Dallas Gets On Track

by Country Inns & Suites
Thursday, November 5, 2009

 A trove of shopping, entertainment and dining establishments can be found as a result of Dallas’ inner-city renaissance.  The advent of rapid transit and an inner-city renaissance make Dallas a fun-filled destination.   By Jeff Siegel; Photography ByCraig Buck  Welcome to Dallas’ inner-city renaissance, which has transformed a city known mostly for pro football, TV’s J.R. Ewing, and other urban cowboys into a vibrant, upbeat urban center filled with first-class shopping, well-regarded restaurants and clubs, and cutting-edge condos. A variety of neighborhoods in and around downtown have been revitalized over the past decade, and locals and visitors alike have returned to see the results.

Best yet, the change has left intact much of the old Dallas, the city of mom-and-pop Tex-Mex restaurants, of neighborhood shopping districts with tree-lined streets, and of turn-of-the-last-century homes that have been lovingly preserved.

Taking the Train
By the early 1990s, downtown Dallas had just one department store left—the venerable Neiman Marcus  flagship, still worth exploring for anyone who remembers the glory days of downtown department stores—and a handful of decent restaurants. That started to change in the mid-1990s, when Dallas Area Rapid Transit began gaining momentum. It now serves 220,000 passengers a day across a 700-square-mile service area.

Three light rail lines run north and south out of downtown, while a commuter line (the Trinity Railway Express) connects Dallas, DFW International Airport and Fort Worth. Fares are $1.75 ($3.75 to the airport and Fort Worth), and the service is clean and efficient. No conductors, no ticket-takers. Buy a ticket from a vending machine and hop on—it’s that simple.

The most obvious—and perhaps most successful—example of DART’s impact is Mockingbird Station, which combines retail, restaurants and apartments about 15 minutes north of downtown, at a Red and Blue line train stop. Real estate veterans figured it would be a bust; instead, Mockingbird Station has been jammed almost since the day it opened.

Of particular interest is the Angelika Film Center, the first art house to open in Dallas in two decades. Students from nearby Southern Methodist University occasionally try lunch at Café Express, which is fast food with a decidedly upscale flair. How many McDonalds serve cornichons?

But Mockingbird Station is far from the only sign of urban growth. The West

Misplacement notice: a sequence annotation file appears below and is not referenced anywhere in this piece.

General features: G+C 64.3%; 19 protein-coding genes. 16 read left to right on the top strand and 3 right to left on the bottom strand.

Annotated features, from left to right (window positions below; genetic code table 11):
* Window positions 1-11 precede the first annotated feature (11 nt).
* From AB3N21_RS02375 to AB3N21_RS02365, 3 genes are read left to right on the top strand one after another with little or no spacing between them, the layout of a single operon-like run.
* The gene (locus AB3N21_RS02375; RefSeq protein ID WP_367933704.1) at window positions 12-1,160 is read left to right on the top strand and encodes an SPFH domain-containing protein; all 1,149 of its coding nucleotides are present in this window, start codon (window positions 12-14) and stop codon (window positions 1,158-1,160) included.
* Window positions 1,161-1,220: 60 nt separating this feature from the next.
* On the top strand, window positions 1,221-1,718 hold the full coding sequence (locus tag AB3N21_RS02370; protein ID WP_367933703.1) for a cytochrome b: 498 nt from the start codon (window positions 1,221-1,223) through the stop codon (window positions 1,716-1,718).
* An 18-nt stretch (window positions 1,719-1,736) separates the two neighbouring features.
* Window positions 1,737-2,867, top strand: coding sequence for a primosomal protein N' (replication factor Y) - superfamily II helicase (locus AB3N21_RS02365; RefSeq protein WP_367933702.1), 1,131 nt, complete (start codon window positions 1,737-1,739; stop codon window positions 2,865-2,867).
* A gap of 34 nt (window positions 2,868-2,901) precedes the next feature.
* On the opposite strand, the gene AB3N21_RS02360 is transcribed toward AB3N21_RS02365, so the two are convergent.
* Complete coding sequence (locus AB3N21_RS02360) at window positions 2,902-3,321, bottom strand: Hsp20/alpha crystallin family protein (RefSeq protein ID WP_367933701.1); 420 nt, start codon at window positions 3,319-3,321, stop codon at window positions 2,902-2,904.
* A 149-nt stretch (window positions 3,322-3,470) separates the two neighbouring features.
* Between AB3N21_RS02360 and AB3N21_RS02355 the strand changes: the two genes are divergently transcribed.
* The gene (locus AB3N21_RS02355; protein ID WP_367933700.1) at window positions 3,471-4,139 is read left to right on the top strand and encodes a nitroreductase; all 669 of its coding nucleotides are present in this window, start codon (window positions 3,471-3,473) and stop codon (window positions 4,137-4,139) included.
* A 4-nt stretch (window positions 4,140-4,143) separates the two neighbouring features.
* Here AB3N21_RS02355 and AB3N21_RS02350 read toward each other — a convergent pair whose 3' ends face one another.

Village,
yuppified name and all, has turned into a hubbub of shops and restaurants in the Uptown area at Lemmon and McKinney. The development, about 10 minutes north of downtown, is connected to DART by the McKinney Avenue trolley. The West Village has its art house—The Magnolia –as well as Crú – A Wine Bar, known for its wine selection (more than 300 varieties) and its pan-seared Diver Sea Scallops.

Howdy, Neighborhoods
Three more areas near downtown have benefited from the new urban focus:

McKinney Avenue, south of the West Village, is a rejuvenated strip of restaurants and clubs that includes the venerable Hard Rock Café, still purveying its blend of T-shirts, burgers and rock ’n’ roll, and Cork, a well-stocked wine bar with a cozy atmostphere.

Greenville Avenue, which runs south of Mockingbird Station almost to downtown, is an eclectic mix of breakfast joints, neighborhood bars and places to be seen. One of the latter is Terilli’s, a club frequented by pro athletes and other assorted glitterati, while Lowest Greenville is home to a nifty used-clothing store, Ragwear.

Lakewood, one of Dallas’ oldest neighborhoods—15 minutes east by cab from downtown—is home to the art deco Lakewood Theater, a gloriously renovated 1938 “movie palace” popular for film and live music performances by artists such as Bruce Hornsby and George Winston. Next door is Matt’s Rancho Martinez, where the specialty is “monster” chicken-fried steaks.

Two neighborhoods adjacent to downtown played important roles in the district’s rejuvenation. The West End is a mix of restaurants, shops and nightclubs in an early-1900s warehouse district on the northwest side of downtown, bounded by Ross and Record streets. Sonny Bryan’s Smokehouse is a legend in Texas barbecue, which means beef brisket slowly smoked.

A younger crowd likes Deep Ellum, east of downtown along Main, Elm and Commerce streets, for its nightclubs and tattoo parlors. The music is mostly rock, but there’s also honky-tonk and country at Adair’s Saloon.

World-class Texan Collections
The Dallas Museum of Art itself is worth a visit even if you aren’t hungry. The museum, at the intersection of Ross and Harwood, is the anchor for the city’s arts district, which includes the I.M. Pei–designed Morton H. Meyerson Symphony Center, internationally famous for its exceptional acoustics.

The DMA has developed along several intriguing lines. It boasts important African and pre-Columbian collections and a trove of ancient gold jewelry, while
its European holdings include works by Monet, Rodin, Degas, Gauguin, Picasso and Mondrian. Nasher Sculpture Center is an outdoor “roof-less” museum filled with 20th-century sculpture.

It’s a long way from TV’s old Dallas—and all you have to do is take the train.

A Dallas-based journalist and author of six books, Jeff Siegel dines well in downtown Dallas. His work has appeared in Travel & Leisure, Sports Illustrated and Gourmet.